Marlborough Chelsea Merging with Marlborough Contemporary
Installation of John Riepenhoff at Atlanta Contemporary, 2015. Photo courtesy of Marlborough Contemporary.
The consolidation under one unified name comes as the Chelsea space is growing its roster of 21 artists, says the gallery’s principal director Max Levai. The London gallery listed five artists on its roster prior to the merger, down from 13 listed in October 2015. Levai says programming for the reboot of Marlborough Contemporary in London remains in development.
“It felt like the right time to take on another space and push our programming forward,” he says. “This is about putting forth a unified solution for the future of this gallery.”
Marlborough Contemporary’s merger follows recent announcements by several other New York galleries that have reconfigured their activities. Most notably, Andrea Rosen announced this week that she would shutter her physical gallery space and cease to represent living artists, focusing instead on the estates that she works with, including that of Felix Gonzalez-Torres, which she will now share with David Zwirner.
Earlier this month, the Lower East Side’s Tomorrow and Hester galleries announced that they would merge to form Downs & Ross, in a move, more like that of Marlborough Contemporary, to amplify their existing activities and reflect standing personal bonds.
Levai says the two galleries will now operate under a unified program, but, as before, will have a dedicated staff in London. Ed Spurr, formerly of Matthew Marks Gallery in New York, has joined as a director in London, and is set to move there ahead of its first show in late April. Andrew Renton, who formerly ran Marlborough Contemporary in London, departed the gallery earlier in the year.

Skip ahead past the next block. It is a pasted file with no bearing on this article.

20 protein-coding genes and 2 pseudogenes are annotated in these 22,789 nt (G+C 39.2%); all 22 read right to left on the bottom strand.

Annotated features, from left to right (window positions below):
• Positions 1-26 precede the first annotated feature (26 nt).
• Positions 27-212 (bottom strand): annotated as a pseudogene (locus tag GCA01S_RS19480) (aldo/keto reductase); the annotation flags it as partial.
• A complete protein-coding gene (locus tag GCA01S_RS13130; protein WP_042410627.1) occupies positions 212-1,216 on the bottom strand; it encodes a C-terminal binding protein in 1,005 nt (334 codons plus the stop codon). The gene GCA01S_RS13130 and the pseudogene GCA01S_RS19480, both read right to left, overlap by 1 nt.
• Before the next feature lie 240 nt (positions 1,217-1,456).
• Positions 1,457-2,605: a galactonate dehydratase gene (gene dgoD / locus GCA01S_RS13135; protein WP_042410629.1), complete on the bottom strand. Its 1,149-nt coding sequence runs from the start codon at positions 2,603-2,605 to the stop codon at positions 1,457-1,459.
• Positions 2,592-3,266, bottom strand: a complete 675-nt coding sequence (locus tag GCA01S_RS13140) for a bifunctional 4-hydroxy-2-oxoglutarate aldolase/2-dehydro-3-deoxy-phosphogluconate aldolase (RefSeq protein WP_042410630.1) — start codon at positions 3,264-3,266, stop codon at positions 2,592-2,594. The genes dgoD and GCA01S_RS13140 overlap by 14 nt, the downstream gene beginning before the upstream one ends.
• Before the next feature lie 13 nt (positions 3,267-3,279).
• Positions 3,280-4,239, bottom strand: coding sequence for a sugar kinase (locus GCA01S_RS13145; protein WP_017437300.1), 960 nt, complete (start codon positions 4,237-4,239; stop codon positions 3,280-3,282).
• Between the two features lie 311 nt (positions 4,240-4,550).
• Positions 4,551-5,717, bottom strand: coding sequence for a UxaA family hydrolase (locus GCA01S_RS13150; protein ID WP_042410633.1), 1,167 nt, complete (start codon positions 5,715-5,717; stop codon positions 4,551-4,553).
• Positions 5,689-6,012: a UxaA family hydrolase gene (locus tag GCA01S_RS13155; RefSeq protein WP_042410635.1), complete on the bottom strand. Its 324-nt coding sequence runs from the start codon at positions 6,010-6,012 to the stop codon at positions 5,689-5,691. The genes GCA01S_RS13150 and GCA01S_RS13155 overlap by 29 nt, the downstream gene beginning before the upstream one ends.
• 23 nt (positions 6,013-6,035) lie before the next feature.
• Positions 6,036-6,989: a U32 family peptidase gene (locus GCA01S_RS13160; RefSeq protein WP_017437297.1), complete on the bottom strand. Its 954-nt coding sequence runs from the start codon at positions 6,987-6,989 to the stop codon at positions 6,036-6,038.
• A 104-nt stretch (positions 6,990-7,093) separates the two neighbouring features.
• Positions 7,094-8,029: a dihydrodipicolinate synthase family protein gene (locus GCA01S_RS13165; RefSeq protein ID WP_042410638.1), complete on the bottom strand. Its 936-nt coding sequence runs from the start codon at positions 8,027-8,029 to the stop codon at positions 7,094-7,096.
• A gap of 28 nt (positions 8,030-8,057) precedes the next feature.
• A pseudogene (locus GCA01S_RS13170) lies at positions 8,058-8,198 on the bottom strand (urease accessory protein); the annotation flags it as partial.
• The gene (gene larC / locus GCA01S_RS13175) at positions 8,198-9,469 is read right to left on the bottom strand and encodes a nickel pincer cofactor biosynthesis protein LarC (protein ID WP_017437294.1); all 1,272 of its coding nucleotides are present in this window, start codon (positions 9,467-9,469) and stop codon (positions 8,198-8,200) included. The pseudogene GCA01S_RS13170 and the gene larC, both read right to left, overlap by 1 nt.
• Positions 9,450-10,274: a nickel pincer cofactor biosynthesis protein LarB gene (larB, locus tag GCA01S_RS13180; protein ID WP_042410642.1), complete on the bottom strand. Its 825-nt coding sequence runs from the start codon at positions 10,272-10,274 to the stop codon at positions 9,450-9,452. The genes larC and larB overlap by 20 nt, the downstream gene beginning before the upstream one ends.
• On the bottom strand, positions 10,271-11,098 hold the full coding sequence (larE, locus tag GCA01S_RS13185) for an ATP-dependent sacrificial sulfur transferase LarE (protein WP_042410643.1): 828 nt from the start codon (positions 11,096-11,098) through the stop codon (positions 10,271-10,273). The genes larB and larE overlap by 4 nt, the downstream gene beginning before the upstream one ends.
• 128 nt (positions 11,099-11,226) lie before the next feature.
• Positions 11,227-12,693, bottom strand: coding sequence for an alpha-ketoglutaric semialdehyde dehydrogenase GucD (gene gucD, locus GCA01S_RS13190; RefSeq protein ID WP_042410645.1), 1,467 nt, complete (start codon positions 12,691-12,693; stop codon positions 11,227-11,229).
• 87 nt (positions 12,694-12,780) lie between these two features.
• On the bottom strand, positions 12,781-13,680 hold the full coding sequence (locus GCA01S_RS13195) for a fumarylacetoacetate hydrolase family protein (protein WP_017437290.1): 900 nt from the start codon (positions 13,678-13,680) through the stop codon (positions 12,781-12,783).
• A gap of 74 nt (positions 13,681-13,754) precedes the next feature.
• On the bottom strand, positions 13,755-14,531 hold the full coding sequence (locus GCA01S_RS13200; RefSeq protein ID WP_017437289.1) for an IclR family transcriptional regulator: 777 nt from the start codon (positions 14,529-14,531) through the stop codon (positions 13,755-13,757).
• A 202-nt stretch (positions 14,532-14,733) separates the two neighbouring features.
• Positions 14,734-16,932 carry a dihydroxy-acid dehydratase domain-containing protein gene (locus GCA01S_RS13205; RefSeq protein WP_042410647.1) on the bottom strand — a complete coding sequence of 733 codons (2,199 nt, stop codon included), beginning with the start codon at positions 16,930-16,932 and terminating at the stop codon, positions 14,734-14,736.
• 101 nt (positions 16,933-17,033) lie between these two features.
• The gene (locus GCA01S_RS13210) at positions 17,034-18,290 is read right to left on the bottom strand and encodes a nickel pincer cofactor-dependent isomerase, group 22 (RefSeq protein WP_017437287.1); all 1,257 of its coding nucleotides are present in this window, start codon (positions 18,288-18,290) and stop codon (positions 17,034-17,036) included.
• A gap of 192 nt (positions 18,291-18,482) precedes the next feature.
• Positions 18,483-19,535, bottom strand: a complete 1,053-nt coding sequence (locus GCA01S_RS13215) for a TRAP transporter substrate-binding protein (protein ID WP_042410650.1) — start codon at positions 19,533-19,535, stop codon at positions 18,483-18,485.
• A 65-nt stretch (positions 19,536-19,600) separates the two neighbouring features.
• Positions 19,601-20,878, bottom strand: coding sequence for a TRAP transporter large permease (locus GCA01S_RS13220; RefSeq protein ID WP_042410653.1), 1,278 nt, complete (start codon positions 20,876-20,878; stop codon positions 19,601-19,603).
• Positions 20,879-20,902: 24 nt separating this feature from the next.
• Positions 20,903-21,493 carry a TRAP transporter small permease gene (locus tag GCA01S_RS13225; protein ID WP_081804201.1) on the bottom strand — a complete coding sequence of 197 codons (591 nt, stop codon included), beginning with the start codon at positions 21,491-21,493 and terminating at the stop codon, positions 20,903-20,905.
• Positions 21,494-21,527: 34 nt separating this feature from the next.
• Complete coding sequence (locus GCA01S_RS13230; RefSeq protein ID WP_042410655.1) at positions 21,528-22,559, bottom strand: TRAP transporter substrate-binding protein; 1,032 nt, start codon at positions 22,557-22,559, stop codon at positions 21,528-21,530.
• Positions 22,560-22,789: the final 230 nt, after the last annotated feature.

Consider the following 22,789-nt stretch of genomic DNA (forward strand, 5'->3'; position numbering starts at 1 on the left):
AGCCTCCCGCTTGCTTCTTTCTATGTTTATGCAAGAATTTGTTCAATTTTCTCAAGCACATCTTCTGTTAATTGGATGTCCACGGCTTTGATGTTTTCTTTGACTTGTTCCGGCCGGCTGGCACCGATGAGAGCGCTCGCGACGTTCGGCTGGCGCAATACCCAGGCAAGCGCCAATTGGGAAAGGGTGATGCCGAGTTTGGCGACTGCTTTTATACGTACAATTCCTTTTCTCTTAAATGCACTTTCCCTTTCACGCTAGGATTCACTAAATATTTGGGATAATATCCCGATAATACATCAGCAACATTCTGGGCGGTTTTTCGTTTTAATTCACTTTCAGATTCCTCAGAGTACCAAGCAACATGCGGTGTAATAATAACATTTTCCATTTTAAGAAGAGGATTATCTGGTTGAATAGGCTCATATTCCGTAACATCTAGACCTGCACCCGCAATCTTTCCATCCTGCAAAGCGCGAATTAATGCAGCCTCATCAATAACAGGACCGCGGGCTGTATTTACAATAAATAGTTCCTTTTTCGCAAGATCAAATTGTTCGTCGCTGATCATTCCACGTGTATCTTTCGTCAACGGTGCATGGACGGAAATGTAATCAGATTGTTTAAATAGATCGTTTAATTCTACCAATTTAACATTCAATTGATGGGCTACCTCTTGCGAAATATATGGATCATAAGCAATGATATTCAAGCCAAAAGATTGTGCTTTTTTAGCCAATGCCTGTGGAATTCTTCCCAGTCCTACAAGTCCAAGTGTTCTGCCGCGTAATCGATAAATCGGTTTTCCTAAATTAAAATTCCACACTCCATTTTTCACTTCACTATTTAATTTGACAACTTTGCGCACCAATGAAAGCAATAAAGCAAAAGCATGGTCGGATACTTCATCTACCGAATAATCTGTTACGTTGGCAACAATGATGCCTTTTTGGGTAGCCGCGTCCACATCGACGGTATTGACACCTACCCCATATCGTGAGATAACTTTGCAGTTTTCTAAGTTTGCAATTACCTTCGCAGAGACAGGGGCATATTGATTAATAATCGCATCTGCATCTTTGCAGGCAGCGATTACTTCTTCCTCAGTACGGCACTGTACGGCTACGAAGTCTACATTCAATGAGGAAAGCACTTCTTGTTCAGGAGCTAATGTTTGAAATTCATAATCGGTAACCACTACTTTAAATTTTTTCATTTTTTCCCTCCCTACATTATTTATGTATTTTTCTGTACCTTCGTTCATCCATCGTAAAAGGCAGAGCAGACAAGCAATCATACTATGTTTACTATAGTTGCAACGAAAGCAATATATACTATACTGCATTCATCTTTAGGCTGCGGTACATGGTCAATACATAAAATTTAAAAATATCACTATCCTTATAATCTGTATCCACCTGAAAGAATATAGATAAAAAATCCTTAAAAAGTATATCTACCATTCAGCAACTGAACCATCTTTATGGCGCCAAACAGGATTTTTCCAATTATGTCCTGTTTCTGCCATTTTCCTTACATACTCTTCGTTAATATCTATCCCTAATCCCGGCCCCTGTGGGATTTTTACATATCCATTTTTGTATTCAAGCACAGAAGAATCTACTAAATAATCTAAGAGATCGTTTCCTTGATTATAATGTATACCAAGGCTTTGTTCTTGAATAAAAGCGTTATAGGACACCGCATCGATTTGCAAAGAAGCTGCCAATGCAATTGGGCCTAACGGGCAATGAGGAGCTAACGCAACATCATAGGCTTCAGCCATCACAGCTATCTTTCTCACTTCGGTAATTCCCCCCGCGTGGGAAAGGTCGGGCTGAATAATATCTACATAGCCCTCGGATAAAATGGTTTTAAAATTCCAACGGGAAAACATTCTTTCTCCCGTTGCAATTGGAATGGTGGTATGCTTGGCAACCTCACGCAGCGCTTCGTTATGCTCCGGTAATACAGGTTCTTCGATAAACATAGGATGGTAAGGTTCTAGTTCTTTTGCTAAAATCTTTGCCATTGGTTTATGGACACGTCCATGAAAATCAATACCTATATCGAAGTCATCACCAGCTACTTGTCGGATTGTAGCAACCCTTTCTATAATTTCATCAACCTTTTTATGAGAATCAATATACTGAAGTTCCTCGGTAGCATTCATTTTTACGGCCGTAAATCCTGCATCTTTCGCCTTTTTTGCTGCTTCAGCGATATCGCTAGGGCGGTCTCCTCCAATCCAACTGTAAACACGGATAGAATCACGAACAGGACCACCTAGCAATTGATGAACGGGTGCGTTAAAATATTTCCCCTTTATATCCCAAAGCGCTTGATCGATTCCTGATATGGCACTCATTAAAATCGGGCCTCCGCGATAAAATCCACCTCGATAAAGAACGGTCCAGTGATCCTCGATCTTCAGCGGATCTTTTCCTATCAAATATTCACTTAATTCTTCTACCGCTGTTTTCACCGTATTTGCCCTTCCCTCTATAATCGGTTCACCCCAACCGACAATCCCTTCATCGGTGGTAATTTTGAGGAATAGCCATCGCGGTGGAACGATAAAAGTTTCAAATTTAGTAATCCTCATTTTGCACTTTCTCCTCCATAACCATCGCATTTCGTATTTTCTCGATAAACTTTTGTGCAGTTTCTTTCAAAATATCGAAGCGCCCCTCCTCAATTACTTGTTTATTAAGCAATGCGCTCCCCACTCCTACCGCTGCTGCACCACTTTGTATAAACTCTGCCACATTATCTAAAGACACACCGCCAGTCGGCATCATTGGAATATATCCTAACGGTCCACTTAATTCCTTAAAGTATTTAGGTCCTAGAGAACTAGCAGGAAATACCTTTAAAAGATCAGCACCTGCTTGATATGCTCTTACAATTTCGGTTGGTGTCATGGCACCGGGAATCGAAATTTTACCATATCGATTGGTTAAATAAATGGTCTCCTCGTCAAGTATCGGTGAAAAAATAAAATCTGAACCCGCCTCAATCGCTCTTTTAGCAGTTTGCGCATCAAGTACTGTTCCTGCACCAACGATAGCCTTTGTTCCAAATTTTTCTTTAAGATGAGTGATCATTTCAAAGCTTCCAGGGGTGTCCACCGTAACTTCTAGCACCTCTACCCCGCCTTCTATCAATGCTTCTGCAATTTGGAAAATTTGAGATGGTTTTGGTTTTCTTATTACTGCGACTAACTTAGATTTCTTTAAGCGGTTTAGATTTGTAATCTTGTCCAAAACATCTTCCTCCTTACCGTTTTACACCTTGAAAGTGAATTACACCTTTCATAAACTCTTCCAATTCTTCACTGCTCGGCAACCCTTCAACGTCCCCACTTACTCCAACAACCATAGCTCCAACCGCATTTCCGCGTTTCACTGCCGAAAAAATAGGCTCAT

The New York gallery will continue to be led by Levai and co-founder Pascal Spengemann, as well as Leo Fitzpatrick, who oversees programming in its Viewing Room. Nichole Caruso, formerly of Wallspace and Lisa Cooley, will be joining Marlborough Contemporary in New York as director, and Levai says overall headcount across both galleries will remain stable at 12 people.
Levai took over the New York location in 2012, and the London location opened later that same year. The New York location spans a ground-floor and second-floor space at 545 West 25th Street and hosts three exhibitions at any one time; the London space is a single 2,500-square foot gallery, located on the second floor of 6 Albemarle Street, in the centrally located Mayfair area.
While they exhibited separately at art fairs in the past, going forward, the combined Marlborough Contemporary will exhibit as a single entity at fairs, beginning with next week’s Armory Show in New York.
Levai says both spaces have always shared a commitment to working mostly with living artists who are still producing new work. But the expansion into London is not a straightforward extension of the Chelsea space’s programming. Rather, he says, the London space will open with a series of shows of important artists who have not had major solo shows in London and who he believes are “long overdue” for exposure to that audience.
Levai says he intends to keep the programming in London “relatively fluid” for the time being, so the gallery has room to explore different kinds of presentations.
The inaugural London show will feature sculptures by Sarah Braman, opening on April 27th. In New York, Marlborough Contemporary will open The Exile at Home, one of the first comprehensive retrospectives of artist R.B. Kitaj’s work to be held in Chelsea, Levai says.
Levai says he will remain based in New York City, but will be spending significantly more time in London as he engages further with the audience and the market there.
“There’s no handbook for building a gallery that is both personally gratifying and successful,” he says. “I think I’m learning every day.”